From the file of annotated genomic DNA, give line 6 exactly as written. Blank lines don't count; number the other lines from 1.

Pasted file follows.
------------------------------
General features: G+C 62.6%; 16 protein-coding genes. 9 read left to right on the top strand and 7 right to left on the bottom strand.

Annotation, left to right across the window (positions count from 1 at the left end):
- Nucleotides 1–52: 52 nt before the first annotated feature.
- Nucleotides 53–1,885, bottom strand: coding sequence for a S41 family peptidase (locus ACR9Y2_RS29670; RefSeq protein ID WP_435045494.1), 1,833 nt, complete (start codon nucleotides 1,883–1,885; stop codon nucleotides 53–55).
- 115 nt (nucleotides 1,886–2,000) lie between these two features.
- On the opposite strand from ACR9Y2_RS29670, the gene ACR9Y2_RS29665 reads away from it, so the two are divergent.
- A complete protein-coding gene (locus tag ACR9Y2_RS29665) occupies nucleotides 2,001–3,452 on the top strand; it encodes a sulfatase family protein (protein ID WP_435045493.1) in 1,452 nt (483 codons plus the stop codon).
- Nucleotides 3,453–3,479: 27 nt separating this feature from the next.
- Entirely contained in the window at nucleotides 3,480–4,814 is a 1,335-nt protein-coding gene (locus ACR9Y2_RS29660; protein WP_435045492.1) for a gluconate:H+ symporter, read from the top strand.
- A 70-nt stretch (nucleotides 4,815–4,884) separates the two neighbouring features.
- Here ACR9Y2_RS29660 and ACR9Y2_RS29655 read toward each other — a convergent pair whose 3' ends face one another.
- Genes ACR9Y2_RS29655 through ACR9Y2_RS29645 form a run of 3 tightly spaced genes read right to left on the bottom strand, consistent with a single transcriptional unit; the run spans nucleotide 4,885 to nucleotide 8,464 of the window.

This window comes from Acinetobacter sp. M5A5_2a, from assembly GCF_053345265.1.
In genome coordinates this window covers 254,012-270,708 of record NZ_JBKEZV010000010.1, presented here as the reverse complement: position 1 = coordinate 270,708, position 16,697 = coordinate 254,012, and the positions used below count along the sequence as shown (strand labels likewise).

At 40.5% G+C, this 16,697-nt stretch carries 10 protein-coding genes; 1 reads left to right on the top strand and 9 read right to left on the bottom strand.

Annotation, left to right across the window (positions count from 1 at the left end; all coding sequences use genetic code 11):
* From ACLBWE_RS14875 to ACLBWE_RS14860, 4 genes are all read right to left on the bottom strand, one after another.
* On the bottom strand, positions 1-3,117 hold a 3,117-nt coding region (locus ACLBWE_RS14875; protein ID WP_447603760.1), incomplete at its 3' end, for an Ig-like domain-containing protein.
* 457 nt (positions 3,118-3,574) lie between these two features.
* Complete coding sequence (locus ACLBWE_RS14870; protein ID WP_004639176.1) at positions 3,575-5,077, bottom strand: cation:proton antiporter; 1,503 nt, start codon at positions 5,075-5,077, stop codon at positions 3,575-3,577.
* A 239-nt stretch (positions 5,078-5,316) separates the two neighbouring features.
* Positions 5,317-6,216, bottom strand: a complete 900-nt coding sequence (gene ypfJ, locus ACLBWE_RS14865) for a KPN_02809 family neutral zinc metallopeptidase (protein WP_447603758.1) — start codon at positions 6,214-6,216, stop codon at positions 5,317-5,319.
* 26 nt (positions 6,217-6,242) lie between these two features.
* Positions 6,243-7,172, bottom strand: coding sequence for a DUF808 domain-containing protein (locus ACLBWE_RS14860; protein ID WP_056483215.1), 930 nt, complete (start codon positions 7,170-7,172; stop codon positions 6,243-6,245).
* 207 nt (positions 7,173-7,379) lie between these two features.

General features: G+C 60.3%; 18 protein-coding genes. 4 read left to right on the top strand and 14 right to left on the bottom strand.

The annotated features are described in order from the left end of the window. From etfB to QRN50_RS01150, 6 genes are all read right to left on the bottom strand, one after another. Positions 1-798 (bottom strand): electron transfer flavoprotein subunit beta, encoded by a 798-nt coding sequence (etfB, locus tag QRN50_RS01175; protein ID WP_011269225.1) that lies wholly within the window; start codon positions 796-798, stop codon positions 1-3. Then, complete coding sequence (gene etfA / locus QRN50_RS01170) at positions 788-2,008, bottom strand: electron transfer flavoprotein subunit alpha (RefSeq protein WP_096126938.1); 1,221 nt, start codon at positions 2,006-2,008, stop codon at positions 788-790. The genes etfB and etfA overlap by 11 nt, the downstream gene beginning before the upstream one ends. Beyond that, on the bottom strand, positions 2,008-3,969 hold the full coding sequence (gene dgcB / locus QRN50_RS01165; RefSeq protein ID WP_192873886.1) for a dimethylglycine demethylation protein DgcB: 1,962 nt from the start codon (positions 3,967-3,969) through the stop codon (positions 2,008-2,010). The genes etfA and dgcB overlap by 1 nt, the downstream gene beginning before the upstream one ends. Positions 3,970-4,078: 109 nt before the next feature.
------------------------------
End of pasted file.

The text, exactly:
- On the opposite strand from ACR9Y2_RS29670, the gene ACR9Y2_RS29665 reads away from it, so the two are divergent.